The Perfect Teacher Kit

By on September 8, 2014

All teachers have their go to activities. But do they all have a go to teacher kit? This week I would like to offer a simple kit for classroom teachers to help with student engagement, classroom management, and explicit instruction. I will explain the contents of the kit and provide practical ways to use it.


  • Stickers
  • 4 Crayola markers
  • Highlighter
  • Remote clicker
  • Stamp
  • Dice
  • Sticky notes


Develop a small group task. Consider using our Prompt Builder. Ask students to move into small groups. Give each group a notecard. Ask students to write their names on the back of the notecard. Tell students that they will earn a sticker every time you see or hear them doing something you like. For example, maybe students refer to their notes, reference a support tool, speak kindly, ask thoughtful questions, or work as a team. Place the stickers on one side of the card. Explain that the group with the most stickers at the end of the activity (I would want students to work for at least 20 minutes) will receive an A letter grade. Teams with fewer stickers will receive a lower grade. If the best group receives 8 stickers the group with 6 stickers would receive a 75%. I simply divide the sticker number by the the amount of the stickers earned by the top group. If I may be transparent, I rarely give less than an A letter grade with this type of activity because my groups work so hard to be the top group. Healthy competition is always good for students.

Crayola Markers

I encourage my students to use color when taking notes. The color works as an additional stimulus for students when recalling information they have written down. Additionally, color helps with organization and engagement. I like to use Crayola markers when modeling note taking under a document camera because they are so bright and bold. Students can clearly see what I am writing even if they are seated in the back of the room. Even though students might not have the colors I am using, they can see how color is used to organize and connect ideas.


This is a great tool for quickly marking rubrics on the fly. When I want to assess my students quickly, I run-off LiteracyTA's rubrics for a skill or activity that I want my students to complete. I hand out the rubrics and ask my students to put their names on them. Then, I collect them and walk around the room and assess what individual students are doing. With my highlighter, I begin to grade my students. By the end of the activity, I have given all of my students a grade. I can then give them instant feedback or record the scores in my gradebook.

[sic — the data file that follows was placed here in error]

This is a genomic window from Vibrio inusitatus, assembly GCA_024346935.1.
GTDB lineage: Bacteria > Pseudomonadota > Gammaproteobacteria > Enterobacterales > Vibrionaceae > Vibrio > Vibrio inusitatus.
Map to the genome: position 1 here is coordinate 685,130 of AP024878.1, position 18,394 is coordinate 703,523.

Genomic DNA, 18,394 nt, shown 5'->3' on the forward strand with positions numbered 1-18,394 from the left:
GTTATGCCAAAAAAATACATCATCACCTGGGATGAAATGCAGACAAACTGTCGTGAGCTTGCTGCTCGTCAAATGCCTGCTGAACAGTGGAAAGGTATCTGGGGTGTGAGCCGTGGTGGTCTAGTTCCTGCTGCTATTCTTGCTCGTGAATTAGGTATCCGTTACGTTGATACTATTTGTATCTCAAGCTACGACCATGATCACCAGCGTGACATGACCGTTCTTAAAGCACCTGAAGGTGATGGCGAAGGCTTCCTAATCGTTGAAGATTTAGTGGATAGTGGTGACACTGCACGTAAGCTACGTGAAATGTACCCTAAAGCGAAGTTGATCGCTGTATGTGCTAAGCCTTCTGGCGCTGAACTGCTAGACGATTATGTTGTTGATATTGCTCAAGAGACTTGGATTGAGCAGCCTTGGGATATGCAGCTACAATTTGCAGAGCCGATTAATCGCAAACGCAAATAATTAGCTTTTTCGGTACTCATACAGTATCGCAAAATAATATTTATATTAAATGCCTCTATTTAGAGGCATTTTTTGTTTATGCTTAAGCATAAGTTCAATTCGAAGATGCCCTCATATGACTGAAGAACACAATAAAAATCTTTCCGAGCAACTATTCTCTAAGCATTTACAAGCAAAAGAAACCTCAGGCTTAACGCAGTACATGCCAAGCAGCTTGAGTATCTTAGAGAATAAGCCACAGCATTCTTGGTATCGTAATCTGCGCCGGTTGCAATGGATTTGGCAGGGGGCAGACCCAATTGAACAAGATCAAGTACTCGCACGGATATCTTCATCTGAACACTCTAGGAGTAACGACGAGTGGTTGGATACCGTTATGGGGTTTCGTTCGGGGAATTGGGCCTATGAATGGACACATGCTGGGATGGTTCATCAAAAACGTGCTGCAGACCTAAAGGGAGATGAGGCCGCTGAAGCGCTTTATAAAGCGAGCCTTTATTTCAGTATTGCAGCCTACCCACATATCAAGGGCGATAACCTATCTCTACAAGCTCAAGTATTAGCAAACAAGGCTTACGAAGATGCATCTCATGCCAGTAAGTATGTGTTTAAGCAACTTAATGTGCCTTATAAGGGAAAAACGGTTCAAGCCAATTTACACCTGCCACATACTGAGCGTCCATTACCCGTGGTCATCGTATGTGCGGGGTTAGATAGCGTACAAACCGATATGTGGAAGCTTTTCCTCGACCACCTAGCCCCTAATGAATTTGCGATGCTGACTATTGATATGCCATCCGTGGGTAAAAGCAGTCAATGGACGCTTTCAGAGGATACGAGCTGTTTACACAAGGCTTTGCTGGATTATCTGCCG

This management strategy also works well for small and large groups. Each group gets one rubric. The score is given to all members of the group.


Rolling dice is a great way to get all students engaged and sharing ideas with the class. Because it is completely random, students buy in and share if they are chosen. Here is how it works. One die can be used for a row and the other can be used for a seat in that row. If you are working with tables, one die can be used for the table and the other can be used for the individual student at the table. If you have more than six rows or tables, you will want to roll two dice. Be careful, if you always roll two dice for the table or row, you will never hit table 1. Make it fun. Have students look at your roll to verify the numbers. I also like to have students call out the numbers: "Row 3, Student 4." The class always has a good response.

Sticky Notes

If you are a teacher, you love sticky notes. We have all at one point in our careers scoured the main office for stacks of the ugly yellow ones. At conferences, we like to slip a few stacks of the bright green, blue, and pink ones in our bags. "For the kids," we like to say. The truth is, we need them. We need lots of them. Sticky notes make great book marks, too. If you have multiple classes, it is tough to keep track of where every class is in a text. Make a tab or simply stick a note next to the place you last read. Lastly, try using sticky notes for "temperature checks" or "ticket out the door" activities that help with bell to bell instruction.  

The Self-inking Stamp

Stamping students' papers is a quick and easy way to give credit. Students appreciate the acknowledgment and love seeing a stamp on their papers. I like to stamp homework and stamp papers that I have asked my students to bring in to class. For example, I might ask my students to bring in a text or a handout from LiteracyTA. Even though we will do something with it, I want to give my students credit (or at least acknowledge them) for coming to class prepared. Because I use self-inking stamps, I can whip around a room in less than 2 minutes. This is an efficient way for me to check in with my students and to see if they have done what I asked them to do.

This is my teacher kit that I use everyday. It has expanded a bit over time. I have added to my kit a pair of scissors, a hall pass on a lanyard, and a few mechanical pencils for when I teach close reading skills under a document camera.

What is in your teacher kit?  Join the conversation below and share your brilliance with the rest of us.

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